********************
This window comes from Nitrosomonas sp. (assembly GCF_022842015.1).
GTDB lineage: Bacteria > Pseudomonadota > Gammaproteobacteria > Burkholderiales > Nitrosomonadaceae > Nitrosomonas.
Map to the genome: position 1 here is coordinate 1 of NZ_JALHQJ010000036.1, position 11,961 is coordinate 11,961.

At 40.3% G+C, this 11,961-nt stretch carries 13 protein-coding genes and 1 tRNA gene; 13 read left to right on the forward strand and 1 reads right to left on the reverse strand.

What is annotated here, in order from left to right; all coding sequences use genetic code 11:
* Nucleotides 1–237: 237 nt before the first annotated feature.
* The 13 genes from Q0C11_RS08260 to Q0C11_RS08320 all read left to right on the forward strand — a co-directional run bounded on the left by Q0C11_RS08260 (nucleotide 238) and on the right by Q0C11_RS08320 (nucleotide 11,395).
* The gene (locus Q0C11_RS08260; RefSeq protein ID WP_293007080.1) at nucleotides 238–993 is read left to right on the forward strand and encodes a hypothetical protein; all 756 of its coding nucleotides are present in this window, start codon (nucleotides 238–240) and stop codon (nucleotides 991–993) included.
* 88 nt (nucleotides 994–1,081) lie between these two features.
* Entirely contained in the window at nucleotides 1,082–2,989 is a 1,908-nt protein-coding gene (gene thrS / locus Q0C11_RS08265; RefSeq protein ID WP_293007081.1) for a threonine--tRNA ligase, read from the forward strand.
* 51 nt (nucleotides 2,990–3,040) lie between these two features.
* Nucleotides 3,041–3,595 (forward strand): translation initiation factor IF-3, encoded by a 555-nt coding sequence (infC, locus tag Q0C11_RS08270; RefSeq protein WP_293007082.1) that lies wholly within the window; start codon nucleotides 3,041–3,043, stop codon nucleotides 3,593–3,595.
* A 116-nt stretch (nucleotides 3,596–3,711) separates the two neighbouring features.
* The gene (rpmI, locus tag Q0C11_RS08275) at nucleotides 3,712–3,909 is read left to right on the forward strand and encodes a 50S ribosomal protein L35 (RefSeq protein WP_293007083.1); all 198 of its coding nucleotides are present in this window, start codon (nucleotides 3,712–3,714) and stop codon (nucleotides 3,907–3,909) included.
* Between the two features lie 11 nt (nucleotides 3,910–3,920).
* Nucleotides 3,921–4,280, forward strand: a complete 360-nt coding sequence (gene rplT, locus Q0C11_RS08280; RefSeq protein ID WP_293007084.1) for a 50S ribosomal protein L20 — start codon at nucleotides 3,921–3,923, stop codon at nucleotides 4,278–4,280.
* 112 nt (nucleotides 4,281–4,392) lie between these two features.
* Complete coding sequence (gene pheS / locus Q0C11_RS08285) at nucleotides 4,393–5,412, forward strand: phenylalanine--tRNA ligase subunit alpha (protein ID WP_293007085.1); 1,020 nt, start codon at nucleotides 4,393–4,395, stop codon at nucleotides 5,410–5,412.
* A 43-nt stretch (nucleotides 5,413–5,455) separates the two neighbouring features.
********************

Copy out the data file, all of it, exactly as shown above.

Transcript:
This window comes from Nitrosomonas sp. (assembly GCF_022842015.1).
GTDB lineage: Bacteria > Pseudomonadota > Gammaproteobacteria > Burkholderiales > Nitrosomonadaceae > Nitrosomonas.
Map to the genome: position 1 here is coordinate 1 of NZ_JALHQJ010000036.1, position 11,961 is coordinate 11,961.

At 40.3% G+C, this 11,961-nt stretch carries 13 protein-coding genes and 1 tRNA gene; 13 read left to right on the forward strand and 1 reads right to left on the reverse strand.

What is annotated here, in order from left to right; all coding sequences use genetic code 11:
* Nucleotides 1–237: 237 nt before the first annotated feature.
* The 13 genes from Q0C11_RS08260 to Q0C11_RS08320 all read left to right on the forward strand — a co-directional run bounded on the left by Q0C11_RS08260 (nucleotide 238) and on the right by Q0C11_RS08320 (nucleotide 11,395).
* The gene (locus Q0C11_RS08260; RefSeq protein ID WP_293007080.1) at nucleotides 238–993 is read left to right on the forward strand and encodes a hypothetical protein; all 756 of its coding nucleotides are present in this window, start codon (nucleotides 238–240) and stop codon (nucleotides 991–993) included.
* 88 nt (nucleotides 994–1,081) lie between these two features.
* Entirely contained in the window at nucleotides 1,082–2,989 is a 1,908-nt protein-coding gene (gene thrS / locus Q0C11_RS08265; RefSeq protein ID WP_293007081.1) for a threonine--tRNA ligase, read from the forward strand.
* 51 nt (nucleotides 2,990–3,040) lie between these two features.
* Nucleotides 3,041–3,595 (forward strand): translation initiation factor IF-3, encoded by a 555-nt coding sequence (infC, locus tag Q0C11_RS08270; RefSeq protein WP_293007082.1) that lies wholly within the window; start codon nucleotides 3,041–3,043, stop codon nucleotides 3,593–3,595.
* A 116-nt stretch (nucleotides 3,596–3,711) separates the two neighbouring features.
* The gene (rpmI, locus tag Q0C11_RS08275) at nucleotides 3,712–3,909 is read left to right on the forward strand and encodes a 50S ribosomal protein L35 (RefSeq protein WP_293007083.1); all 198 of its coding nucleotides are present in this window, start codon (nucleotides 3,712–3,714) and stop codon (nucleotides 3,907–3,909) included.
* Between the two features lie 11 nt (nucleotides 3,910–3,920).
* Nucleotides 3,921–4,280, forward strand: a complete 360-nt coding sequence (gene rplT, locus Q0C11_RS08280; RefSeq protein ID WP_293007084.1) for a 50S ribosomal protein L20 — start codon at nucleotides 3,921–3,923, stop codon at nucleotides 4,278–4,280.
* 112 nt (nucleotides 4,281–4,392) lie between these two features.
* Complete coding sequence (gene pheS / locus Q0C11_RS08285) at nucleotides 4,393–5,412, forward strand: phenylalanine--tRNA ligase subunit alpha (protein ID WP_293007085.1); 1,020 nt, start codon at nucleotides 4,393–4,395, stop codon at nucleotides 5,410–5,412.
* A 43-nt stretch (nucleotides 5,413–5,455) separates the two neighbouring features.